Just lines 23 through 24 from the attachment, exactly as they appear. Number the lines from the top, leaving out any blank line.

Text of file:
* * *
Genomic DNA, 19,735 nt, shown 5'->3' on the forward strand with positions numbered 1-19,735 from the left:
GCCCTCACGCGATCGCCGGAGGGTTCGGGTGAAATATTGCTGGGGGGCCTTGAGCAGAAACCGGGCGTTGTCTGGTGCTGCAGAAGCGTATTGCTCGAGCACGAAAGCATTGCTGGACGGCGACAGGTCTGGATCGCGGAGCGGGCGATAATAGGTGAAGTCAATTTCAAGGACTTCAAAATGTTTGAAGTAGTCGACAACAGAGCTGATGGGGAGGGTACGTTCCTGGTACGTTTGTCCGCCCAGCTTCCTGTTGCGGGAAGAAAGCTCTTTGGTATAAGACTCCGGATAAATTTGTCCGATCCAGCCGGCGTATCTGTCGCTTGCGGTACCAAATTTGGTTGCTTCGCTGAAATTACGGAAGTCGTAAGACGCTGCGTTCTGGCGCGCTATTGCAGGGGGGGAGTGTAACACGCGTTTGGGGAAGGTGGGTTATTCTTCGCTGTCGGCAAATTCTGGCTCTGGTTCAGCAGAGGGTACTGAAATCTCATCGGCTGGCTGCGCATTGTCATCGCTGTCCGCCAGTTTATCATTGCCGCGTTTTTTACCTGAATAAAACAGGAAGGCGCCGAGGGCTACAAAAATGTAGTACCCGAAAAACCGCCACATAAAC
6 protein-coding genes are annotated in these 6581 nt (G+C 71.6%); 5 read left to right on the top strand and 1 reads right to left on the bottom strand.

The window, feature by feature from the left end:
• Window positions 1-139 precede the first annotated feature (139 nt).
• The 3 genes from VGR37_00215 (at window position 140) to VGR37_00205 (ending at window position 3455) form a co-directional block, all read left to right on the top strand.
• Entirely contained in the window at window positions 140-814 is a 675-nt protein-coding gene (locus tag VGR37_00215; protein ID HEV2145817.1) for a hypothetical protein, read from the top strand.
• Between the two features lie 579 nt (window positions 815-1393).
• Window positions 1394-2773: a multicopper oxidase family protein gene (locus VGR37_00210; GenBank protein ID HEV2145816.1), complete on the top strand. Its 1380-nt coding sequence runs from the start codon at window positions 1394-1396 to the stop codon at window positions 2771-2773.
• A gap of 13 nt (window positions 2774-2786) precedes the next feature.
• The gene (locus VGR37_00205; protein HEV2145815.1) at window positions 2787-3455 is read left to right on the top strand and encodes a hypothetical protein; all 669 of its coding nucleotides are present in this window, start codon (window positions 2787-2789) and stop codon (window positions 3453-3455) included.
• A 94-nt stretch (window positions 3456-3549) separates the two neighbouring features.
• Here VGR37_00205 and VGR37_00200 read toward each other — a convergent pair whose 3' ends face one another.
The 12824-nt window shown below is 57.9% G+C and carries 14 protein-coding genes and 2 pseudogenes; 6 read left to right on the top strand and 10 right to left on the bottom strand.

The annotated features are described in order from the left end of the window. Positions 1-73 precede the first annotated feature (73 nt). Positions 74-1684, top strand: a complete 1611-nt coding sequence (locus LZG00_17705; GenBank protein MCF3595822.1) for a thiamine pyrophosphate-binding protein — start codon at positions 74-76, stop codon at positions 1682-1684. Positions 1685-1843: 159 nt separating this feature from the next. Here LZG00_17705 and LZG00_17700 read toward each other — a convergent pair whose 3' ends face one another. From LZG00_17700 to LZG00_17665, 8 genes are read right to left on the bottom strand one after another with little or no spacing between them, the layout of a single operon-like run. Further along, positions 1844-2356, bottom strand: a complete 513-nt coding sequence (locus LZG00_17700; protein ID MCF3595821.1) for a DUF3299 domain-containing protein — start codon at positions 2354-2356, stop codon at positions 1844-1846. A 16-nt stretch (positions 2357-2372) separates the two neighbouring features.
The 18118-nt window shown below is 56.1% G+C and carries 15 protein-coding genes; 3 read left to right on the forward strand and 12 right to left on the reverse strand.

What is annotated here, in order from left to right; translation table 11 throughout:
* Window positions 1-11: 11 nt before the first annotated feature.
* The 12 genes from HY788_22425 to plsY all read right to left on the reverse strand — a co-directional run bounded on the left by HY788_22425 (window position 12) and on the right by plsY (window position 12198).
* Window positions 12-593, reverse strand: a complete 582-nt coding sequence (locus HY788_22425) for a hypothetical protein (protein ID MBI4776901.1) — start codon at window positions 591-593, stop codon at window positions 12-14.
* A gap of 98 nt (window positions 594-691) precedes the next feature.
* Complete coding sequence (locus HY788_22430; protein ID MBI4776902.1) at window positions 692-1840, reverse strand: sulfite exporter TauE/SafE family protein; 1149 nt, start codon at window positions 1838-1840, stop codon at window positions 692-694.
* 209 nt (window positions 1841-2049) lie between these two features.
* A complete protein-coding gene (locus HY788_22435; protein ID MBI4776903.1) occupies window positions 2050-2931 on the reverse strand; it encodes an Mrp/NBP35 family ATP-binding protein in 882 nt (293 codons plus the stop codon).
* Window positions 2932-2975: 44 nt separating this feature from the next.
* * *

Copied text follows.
* 209 nt (window positions 1841-2049) lie between these two features.
* A complete protein-coding gene (locus HY788_22435; protein ID MBI4776903.1) occupies window positions 2050-2931 on the reverse strand; it encodes an Mrp/NBP35 family ATP-binding protein in 882 nt (293 codons plus the stop codon).